The Best 4 Treatments for Treatment-Resistant Depression

Recognizing that you’re struggling with depression and getting the courage to ask for help is hard enough as is. But what happens when antidepressants and psychotherapy aren’t helping you to find relief? Treatment-resistant depression is frustrating, cruel, heavy, and exhausting. It can make you feel hopeless and like you will never find relief. But trust us when we say that relief is possible. Keep reading to learn about the best treatment options for treatment-resistant depression and see if any might work for you.  

What is treatment-resistant depression?  

Clinical depression, also known as major depressive disorder (MDD), is a serious mood disorder. According to the CDC, 6.7% of the population will experience a depressive episode this year, and 14% will have an episode within their lifetimes.   

Of those diagnosed with MDD, over 40% have symptoms that do not respond to medications. A person may have treatment-resistant depression (TRD) if they have tried at least two different forms of medications with no relief.   

Instead of trying medication after medication with no success, the alternative treatment options below are proven to help people with TRD find relief.   


TMS stands for “transcranial magnetic stimulation”. It was FDA-approved in 2008 as a safe, non-invasive, non-medication treatment for clinical depression. It is used to treat people with mental health conditions that have not seen success with medications and/or antidepressants.   

TMS delivers localized electromagnetic pulses to the prefrontal cortex, which is the area of your brain that regulates mood. These electromagnetic pulses stimulate neurons, which release neurotransmitters and hormones such as serotonin and dopamine. These neurotransmitters work to relieve symptoms of depression. Once these neurons are stimulated by TMS, they continue to release these neurotransmitters for a longer period of time compared to other treatments like antidepressants.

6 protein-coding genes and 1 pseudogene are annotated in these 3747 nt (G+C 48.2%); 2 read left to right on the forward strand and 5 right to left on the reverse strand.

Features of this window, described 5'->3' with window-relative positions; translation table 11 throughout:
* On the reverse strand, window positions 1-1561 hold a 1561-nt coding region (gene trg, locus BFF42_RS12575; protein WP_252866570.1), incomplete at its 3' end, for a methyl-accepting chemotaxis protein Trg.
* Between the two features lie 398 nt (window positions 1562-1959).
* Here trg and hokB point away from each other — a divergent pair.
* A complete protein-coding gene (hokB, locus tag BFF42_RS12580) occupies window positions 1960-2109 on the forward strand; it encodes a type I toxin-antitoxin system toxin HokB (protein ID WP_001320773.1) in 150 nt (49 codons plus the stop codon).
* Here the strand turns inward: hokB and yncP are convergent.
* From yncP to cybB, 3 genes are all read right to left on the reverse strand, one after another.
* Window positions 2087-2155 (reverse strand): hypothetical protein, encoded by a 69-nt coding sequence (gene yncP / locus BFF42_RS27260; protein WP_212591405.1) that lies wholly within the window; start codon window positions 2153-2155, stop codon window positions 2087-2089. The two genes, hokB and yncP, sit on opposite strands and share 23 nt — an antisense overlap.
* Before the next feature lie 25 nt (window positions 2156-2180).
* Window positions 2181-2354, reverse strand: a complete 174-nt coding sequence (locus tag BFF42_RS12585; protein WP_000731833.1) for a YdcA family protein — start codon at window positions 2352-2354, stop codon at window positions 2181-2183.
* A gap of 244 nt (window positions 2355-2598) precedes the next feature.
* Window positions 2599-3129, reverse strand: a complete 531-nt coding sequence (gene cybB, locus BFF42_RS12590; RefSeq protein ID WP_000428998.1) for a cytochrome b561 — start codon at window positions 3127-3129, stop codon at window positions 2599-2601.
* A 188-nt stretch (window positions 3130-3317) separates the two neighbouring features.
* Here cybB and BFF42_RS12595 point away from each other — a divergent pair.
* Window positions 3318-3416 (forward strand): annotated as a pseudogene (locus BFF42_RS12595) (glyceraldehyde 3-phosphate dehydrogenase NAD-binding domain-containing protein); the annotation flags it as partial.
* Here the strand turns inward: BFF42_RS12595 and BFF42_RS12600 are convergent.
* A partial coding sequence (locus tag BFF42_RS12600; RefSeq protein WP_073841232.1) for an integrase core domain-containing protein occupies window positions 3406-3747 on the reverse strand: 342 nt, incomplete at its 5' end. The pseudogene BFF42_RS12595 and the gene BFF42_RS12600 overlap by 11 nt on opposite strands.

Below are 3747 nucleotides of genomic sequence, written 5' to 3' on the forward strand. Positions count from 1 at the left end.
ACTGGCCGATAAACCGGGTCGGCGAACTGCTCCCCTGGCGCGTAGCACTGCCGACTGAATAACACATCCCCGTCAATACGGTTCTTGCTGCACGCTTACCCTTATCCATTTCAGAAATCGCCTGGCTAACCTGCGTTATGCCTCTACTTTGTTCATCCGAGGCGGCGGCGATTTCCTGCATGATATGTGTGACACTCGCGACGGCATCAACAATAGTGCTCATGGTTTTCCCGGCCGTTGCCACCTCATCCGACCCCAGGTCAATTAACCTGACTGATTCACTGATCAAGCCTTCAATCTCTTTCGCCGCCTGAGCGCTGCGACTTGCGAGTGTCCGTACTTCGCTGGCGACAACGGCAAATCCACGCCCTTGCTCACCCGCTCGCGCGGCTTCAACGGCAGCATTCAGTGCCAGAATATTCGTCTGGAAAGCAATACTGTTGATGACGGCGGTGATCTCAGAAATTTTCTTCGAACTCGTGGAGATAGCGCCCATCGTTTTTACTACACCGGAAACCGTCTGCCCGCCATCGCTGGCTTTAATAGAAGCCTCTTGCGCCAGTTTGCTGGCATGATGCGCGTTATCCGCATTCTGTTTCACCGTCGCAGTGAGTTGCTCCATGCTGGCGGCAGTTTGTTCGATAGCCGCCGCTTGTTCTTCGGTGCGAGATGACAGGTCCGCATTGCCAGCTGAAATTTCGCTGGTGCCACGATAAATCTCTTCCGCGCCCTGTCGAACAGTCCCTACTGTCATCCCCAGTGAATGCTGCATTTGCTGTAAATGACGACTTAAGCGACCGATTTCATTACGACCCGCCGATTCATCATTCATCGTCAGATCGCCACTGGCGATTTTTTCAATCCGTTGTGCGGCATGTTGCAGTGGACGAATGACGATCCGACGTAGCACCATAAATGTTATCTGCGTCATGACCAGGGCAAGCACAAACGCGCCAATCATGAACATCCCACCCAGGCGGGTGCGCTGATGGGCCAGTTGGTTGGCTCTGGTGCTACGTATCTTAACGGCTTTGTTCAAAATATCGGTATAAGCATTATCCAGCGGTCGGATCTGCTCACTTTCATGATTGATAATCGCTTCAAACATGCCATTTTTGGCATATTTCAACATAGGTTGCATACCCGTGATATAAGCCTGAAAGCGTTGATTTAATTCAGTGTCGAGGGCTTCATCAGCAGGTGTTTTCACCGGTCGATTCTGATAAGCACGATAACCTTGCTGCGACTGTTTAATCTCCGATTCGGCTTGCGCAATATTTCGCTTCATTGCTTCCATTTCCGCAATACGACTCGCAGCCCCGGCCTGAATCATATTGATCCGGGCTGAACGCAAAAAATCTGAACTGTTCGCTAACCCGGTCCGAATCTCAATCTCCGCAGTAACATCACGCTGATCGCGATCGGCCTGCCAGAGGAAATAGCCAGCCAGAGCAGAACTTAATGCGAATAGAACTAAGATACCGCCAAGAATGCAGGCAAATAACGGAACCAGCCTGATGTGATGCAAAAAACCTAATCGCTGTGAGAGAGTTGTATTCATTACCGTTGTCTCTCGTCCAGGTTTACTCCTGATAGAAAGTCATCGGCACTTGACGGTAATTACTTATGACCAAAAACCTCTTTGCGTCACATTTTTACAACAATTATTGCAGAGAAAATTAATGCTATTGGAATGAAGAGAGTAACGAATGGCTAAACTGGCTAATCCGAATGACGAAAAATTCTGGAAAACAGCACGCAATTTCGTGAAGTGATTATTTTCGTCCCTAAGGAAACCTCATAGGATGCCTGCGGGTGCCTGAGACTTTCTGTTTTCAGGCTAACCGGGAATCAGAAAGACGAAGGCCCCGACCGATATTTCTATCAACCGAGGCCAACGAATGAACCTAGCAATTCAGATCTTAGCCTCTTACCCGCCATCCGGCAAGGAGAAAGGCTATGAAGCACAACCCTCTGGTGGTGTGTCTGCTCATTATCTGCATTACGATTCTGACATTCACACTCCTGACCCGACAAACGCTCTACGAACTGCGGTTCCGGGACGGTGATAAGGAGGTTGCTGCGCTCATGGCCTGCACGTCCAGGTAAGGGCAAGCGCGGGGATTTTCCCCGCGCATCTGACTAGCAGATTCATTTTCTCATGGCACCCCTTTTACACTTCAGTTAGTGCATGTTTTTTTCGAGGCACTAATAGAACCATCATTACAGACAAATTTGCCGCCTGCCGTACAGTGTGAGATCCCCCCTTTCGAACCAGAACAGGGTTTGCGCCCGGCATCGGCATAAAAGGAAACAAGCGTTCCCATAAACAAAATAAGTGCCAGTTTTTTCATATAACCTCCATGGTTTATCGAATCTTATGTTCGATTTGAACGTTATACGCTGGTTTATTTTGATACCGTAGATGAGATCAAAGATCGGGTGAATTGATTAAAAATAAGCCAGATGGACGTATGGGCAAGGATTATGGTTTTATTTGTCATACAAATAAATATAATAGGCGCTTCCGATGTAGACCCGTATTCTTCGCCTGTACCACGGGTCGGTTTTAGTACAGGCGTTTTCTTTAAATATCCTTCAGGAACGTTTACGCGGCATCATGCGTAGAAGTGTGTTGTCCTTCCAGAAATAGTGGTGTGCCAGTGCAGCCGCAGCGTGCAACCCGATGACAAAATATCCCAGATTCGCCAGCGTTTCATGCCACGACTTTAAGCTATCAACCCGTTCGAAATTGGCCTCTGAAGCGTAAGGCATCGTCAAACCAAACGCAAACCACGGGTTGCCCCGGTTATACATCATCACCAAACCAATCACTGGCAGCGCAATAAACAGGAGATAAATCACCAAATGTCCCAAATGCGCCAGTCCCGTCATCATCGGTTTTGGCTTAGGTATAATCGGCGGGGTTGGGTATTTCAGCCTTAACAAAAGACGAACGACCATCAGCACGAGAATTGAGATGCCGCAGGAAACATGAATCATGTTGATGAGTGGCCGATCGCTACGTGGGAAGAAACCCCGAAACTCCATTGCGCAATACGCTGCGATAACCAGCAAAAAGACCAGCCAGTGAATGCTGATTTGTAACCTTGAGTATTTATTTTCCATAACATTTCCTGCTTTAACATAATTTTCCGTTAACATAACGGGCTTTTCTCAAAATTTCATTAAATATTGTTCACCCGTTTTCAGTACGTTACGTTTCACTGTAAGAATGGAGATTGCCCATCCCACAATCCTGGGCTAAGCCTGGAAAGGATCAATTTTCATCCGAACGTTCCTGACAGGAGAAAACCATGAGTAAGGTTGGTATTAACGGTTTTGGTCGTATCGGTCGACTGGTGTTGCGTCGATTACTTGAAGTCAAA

Learn more about TMS treatment. 

Each TMS treatment lasts about 20-30 minutes. The full course of treatment will generally be five days a week for four to six weeks. Generally, patients will feel just like their normal selves after their treatment sessions.  

TMS has extremely limited side effects, especially when compared to traditional medications and antidepressants, so it is also a treatment option for people who may be suffering from side effects while trying to experience relief from their condition.  

Have questions about TMS? Check out our FAQs or give us a call!


Esketamine is a drug derived from the anesthetic ketamine that has a long history of being used to treat depression. It is a more potent form of ketamine and is fairly new to the market as it became FDA-approved in March 2019.    

Learn more about esketamine.

Esketamine treatments come in the form of a nasal spray, which has a brand name called Spravato. The nasal spray is to be used alongside antidepressants to treat more severe cases of depression that are categorized as treatment-resistant depression (TRD).   

Scientists are still studying the exact mechanism by which depression is relieved. However, research suggests that by blocking the NDMA receptors, esketamine stimulates a rapid increase in glutamate within the brain. This increase in glutamate strengthens and restores the vital neural connections and pathways in the regions of the brain most impaired by depression. As a result, there are positive changes in brain circuit function and improved mood regulation.